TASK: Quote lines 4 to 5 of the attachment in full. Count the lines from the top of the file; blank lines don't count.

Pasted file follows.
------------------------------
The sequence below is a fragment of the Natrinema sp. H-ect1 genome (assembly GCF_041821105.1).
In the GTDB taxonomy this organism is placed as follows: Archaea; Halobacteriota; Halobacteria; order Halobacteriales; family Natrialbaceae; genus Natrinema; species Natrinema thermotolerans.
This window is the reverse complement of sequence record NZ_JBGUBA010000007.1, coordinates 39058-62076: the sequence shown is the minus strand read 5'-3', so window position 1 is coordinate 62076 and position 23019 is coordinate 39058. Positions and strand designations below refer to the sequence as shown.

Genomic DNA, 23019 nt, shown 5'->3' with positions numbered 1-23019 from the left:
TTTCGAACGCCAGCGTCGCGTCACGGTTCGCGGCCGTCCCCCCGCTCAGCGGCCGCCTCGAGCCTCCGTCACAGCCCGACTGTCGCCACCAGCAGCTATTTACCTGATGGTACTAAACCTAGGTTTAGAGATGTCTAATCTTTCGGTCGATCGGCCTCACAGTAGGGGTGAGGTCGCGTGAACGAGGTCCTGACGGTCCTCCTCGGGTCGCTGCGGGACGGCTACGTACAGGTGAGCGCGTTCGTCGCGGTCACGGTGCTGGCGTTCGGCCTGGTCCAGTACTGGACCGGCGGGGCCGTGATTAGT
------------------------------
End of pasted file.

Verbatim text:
Genomic DNA, 23019 nt, shown 5'->3' with positions numbered 1-23019 from the left:
TTTCGAACGCCAGCGTCGCGTCACGGTTCGCGGCCGTCCCCCCGCTCAGCGGCCGCCTCGAGCCTCCGTCACAGCCCGACTGTCGCCACCAGCAGCTATTTACCTGATGGTACTAAACCTAGGTTTAGAGATGTCTAATCTTTCGGTCGATCGGCCTCACAGTAGGGGTGAGGTCGCGTGAACGAGGTCCTGACGGTCCTCCTCGGGTCGCTGCGGGACGGCTACGTACAGGTGAGCGCGTTCGTCGCGGTCACGGTGCTGGCGTTCGGCCTGGTCCAGTACTGGACCGGCGGGGCCGTGATTAGT